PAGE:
In the United States, sprawl, simply known as unplanned suburban development, is consuming land at a rate greater than the population increase. Sprawl continues for several reasons, many of which are uninvestigated. This book evaluates the process of zoning variances and zoning boards: the composition of the zoning board, the board's decision-making, and the result of their decision- making on the environment. The process is compared to Molotch's Growth Machine theory which states that localities are in economic competition with other localities, therefore entities and individuals that support those entities will work towards the economic growth of their area as it benefits themselves in return. As a result of the Growth Machine process, regulations are hardly enforced, specifically when zoning becomes too burdensome on the real estate market, zoning is changed and/or variances given. This work represents an evaluation of the zoning board dynamics and decision-making, the environmental effects of zoning variances, and how zoning variances and boards play an important role in the contribution to sprawling development.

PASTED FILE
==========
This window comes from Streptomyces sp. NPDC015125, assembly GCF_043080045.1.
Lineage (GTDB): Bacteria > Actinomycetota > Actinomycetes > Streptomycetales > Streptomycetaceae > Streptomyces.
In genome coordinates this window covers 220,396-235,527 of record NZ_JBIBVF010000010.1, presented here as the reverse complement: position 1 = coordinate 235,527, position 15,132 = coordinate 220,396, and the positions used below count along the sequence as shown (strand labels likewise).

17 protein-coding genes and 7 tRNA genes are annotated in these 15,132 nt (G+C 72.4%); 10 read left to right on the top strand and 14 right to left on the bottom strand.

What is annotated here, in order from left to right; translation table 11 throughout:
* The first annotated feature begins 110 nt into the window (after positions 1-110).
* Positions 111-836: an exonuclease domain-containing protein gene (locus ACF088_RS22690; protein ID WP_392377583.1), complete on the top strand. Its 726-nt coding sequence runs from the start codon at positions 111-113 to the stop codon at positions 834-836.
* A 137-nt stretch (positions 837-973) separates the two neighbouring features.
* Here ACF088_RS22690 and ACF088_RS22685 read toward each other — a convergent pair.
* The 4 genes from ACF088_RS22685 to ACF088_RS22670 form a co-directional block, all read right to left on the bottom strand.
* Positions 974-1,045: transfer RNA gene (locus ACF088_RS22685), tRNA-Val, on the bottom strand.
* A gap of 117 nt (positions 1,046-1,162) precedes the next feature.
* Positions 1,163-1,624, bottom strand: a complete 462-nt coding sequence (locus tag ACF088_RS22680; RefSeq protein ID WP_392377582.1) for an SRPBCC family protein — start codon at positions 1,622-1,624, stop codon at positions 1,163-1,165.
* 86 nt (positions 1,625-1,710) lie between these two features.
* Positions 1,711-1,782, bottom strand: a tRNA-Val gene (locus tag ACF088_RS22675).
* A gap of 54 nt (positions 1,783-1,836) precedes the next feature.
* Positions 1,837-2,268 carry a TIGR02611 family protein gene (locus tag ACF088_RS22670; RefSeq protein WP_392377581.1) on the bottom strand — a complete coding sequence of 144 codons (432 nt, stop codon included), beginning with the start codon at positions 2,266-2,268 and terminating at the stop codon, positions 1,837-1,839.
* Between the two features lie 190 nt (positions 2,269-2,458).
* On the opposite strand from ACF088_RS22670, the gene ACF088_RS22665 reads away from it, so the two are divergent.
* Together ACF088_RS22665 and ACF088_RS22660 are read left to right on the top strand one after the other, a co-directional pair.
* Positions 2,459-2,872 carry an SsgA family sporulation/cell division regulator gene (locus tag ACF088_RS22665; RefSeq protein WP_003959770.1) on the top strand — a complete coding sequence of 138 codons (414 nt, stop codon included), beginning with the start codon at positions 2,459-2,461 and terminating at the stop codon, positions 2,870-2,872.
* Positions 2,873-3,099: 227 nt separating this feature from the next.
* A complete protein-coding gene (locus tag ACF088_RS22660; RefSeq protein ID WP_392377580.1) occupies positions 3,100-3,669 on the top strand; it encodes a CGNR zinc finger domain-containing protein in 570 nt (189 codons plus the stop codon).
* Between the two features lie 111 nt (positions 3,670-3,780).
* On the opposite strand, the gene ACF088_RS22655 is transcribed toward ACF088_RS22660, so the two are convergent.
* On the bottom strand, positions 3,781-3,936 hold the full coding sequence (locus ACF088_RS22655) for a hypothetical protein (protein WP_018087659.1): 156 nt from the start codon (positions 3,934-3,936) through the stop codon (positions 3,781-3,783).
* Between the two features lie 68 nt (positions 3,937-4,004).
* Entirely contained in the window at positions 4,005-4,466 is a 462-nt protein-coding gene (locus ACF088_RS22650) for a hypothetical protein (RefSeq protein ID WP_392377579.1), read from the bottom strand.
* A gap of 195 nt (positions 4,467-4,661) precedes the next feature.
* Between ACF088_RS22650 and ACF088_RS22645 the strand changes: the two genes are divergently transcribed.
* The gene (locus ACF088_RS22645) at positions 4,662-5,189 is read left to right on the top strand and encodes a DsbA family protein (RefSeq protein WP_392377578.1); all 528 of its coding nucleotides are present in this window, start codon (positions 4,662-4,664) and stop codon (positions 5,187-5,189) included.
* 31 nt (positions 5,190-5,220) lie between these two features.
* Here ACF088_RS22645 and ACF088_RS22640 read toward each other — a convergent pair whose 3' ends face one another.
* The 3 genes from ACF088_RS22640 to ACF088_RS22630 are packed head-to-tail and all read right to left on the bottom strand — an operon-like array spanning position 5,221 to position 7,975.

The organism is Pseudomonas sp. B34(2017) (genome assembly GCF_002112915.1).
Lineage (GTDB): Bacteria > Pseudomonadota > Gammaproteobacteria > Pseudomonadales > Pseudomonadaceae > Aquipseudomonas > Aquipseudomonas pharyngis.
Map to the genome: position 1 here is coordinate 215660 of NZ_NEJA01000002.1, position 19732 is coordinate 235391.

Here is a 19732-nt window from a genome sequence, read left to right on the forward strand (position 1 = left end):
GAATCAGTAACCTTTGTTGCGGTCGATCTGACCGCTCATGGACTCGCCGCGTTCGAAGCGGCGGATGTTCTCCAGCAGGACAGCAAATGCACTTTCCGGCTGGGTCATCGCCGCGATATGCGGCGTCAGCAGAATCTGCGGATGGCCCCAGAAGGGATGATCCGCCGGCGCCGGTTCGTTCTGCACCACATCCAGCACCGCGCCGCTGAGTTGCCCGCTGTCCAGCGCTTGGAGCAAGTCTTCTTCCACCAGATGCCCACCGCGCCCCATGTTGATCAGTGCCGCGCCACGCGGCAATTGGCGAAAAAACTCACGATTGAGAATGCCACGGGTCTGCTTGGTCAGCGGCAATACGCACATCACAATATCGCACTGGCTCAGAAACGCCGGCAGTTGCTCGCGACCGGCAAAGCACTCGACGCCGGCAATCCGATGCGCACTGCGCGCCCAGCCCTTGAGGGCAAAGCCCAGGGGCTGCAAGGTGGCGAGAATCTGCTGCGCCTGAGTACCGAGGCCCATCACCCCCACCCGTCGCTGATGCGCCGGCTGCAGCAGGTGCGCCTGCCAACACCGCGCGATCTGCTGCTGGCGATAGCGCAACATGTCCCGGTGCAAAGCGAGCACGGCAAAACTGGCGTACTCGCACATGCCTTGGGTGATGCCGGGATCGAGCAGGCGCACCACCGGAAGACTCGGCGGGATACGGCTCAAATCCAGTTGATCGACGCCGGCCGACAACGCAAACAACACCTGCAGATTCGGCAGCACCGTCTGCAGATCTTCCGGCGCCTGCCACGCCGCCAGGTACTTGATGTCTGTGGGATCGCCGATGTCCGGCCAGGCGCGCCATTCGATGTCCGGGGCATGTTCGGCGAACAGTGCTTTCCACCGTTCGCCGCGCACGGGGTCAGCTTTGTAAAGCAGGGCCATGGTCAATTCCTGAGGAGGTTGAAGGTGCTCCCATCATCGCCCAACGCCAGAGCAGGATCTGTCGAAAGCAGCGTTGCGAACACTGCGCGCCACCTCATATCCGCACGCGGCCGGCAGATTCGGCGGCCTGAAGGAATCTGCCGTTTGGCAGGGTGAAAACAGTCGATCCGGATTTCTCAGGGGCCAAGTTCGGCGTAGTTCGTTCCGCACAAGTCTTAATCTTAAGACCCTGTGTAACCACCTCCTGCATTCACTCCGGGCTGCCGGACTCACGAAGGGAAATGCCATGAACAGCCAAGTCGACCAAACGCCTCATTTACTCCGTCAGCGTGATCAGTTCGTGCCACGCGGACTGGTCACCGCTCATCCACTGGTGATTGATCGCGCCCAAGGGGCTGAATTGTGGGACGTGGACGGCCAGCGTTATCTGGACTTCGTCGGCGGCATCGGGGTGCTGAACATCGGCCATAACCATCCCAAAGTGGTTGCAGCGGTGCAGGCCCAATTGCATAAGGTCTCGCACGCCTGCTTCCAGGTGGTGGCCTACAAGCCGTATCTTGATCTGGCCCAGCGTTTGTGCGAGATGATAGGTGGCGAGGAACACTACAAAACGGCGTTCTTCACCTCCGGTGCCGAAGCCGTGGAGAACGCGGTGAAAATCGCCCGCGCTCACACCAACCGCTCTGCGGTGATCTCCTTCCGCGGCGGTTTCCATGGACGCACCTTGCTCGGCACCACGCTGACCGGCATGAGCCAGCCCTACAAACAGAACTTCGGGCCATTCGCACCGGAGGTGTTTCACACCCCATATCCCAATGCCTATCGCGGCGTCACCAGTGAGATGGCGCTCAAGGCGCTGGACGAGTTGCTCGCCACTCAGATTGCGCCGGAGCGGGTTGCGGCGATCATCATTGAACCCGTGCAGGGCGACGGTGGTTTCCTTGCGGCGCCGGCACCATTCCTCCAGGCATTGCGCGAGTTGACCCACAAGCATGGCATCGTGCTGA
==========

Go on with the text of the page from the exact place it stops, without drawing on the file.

Jaclyn Rhoads has a Ph.D. in Environmental Policy from Drexel University, and is the Policy Director at Pinelands Preservation Alliance, a non-profit devoted to protecting the first National Biosphere Reserve, the Pinelands. She teaches at many colleges, and was awarded Distinguished Adjunct Faculty in 2008 by Philadelphia University.